H. B. (Henry Bathurst) Hanna.

The second Afghan war, 1878-79-80 : its causes, its conduct and its consequences (Volume 2) online

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and through this bright crowd carts filled with country produce, and
camels laden with merchandise, come and go, whilst here and there
a woman, clothed from head to foot in the " burkha," a formless robe,
or domino, glides silently by. For the traveller, weary and hungry
after weeks of toilsome journeyings, no pleasanter sight, even in
winter, can be imagined than the food shops of Kandahar, with their
piles of juicy pomegranates and almonds and raisins, of dried figs
and apricots, to say nothing of cooked vegetables and fish and cresses,
fresh from the watercourses which give life and fertility to the valley
in which the southern capital is situated. But on that January
evening, all these tempting delicacies were hidden from the eyes of
the British soldier and his Native comrade. Every shop was closed ;
buyers and sellers stood, sullen and scowling, in dense ranks on
either side the road ; and every roof was crowded with women gazing
downi, half in wonder, half in fear, on the white-faced infidels, rumours
of whose approach had so long agitated the city, and who were now
actually in its midst.

Arrived at the Charsu, the column ought to have turned to the
right, but its guide went steadily forward into the Topkana, or
Place d'Armes ; a square closed, on the further side, by the citadel's
southern wall. At sight of this unexpected obstacle, the leading
troops came to a standstill ; and, whilst Sir Donald Stewart and his
staff rode forward to ascertain the cause of the halt, the regiments
behind continued to advance, and soon there was a dangerous block


just outside the square, where the roadway narrowed down to half
its original width, and in the still narrower stretch of street just out-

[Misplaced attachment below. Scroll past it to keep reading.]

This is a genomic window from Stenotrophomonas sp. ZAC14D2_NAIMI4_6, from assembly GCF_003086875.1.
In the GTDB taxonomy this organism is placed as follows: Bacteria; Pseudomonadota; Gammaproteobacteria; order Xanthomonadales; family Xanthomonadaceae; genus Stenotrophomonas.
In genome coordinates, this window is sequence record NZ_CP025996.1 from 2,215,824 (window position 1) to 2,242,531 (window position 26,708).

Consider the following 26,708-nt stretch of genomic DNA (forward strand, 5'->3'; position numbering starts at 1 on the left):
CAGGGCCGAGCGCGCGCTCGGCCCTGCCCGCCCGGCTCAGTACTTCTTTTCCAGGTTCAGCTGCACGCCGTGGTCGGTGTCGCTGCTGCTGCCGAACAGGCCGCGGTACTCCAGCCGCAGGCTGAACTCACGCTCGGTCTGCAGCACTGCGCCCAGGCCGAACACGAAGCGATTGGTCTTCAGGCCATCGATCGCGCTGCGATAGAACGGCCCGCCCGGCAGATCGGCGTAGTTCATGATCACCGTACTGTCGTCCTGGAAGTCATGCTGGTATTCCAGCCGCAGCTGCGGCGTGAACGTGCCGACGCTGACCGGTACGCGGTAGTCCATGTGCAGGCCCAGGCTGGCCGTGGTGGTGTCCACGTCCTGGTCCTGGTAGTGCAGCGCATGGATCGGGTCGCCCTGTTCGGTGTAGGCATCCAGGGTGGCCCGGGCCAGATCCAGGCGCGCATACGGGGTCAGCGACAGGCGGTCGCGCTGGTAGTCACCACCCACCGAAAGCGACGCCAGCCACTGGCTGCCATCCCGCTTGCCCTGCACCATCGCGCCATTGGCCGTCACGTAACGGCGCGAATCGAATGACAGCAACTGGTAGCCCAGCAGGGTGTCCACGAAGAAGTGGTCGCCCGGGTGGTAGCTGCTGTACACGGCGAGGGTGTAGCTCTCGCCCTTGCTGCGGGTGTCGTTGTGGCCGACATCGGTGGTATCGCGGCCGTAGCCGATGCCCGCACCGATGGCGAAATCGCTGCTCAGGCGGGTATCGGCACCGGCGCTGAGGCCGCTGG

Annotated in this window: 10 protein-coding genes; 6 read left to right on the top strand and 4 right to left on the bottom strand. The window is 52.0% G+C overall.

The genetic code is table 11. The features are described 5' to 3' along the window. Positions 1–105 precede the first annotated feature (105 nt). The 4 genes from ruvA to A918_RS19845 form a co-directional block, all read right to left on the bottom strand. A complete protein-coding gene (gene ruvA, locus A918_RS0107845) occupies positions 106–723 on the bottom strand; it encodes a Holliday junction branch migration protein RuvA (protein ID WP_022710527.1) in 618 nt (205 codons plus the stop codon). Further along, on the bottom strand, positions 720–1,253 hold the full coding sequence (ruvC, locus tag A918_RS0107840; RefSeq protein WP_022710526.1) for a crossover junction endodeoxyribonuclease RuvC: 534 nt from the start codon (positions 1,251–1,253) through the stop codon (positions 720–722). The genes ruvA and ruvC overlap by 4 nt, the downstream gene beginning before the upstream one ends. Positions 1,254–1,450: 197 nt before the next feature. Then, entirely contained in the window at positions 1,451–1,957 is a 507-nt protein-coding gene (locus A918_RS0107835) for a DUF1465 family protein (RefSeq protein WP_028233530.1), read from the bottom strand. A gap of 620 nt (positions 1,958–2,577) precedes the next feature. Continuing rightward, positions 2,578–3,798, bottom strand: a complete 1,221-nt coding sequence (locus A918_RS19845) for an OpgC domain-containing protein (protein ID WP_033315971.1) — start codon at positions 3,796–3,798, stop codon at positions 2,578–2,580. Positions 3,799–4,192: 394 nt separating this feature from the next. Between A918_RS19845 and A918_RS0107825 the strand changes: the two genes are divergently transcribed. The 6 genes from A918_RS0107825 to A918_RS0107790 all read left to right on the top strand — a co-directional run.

side the Charsu. The growing darkness added to the difficulty of
the situation ; but coolness and discipline soon set matters straight.
The Commander-in-Chief and his staff forced their way back through
the press ; the men faced about where they stood ; the Artillery, with
a good deal of trouble, turned their horses' heads in the right direction,
and then the column once more got into motion, and after retracing
its steps to the covered crossways, swung round to the left and, a
few minutes later, began issuing from the Kabul Gate and marching
north-eastward towards the old graveyard of the city, in the vicinity
of which tents and baggage were expected to be awaiting its arrival.^
This expectation was fulfilled for half the Force only. The original
order with regard to the impedimenta of the Army, had been that they
should all follow the road which, much cut up by watercourses, run
through the villages on the south and eastern side of the city ; but an
officer on Biddulph's Staff who, after careful inquiry, had convinced
himself that the Mand-i-Hissar road, which branches off from the
southern road three miles from the Shikarpur Gate, though rough and
winding, yet, as lying outside the region of irrigation, was safer and
easier than the route selected, went to General Stewart, and, with
some difficulty, obtained his permission to use it for the stores and
baggage of the 2nd Division. This officer's information proved
correct, and Biddulph's tents were being pitched and food got ready
for issuing when his troops reached their camping ground ; but
Stewart's transport, entangled in narrow streets, and perpetually

1 " Retracing our steps we again reached the Charau, and turned down the
road leading to the Kabul Gate, from whence we emerged at about five o'clock
in the evening. The troops, however, continued to pass through the streets
until long after dark. The guns had some difficulty in getting through the
narrow turnings of the Shikarpur Gate, there was consequently delay, and it was
nearly nine o'clock before the bayonets of the last regiment filed through the
streets." — Correspondent of the Bombay Gazette.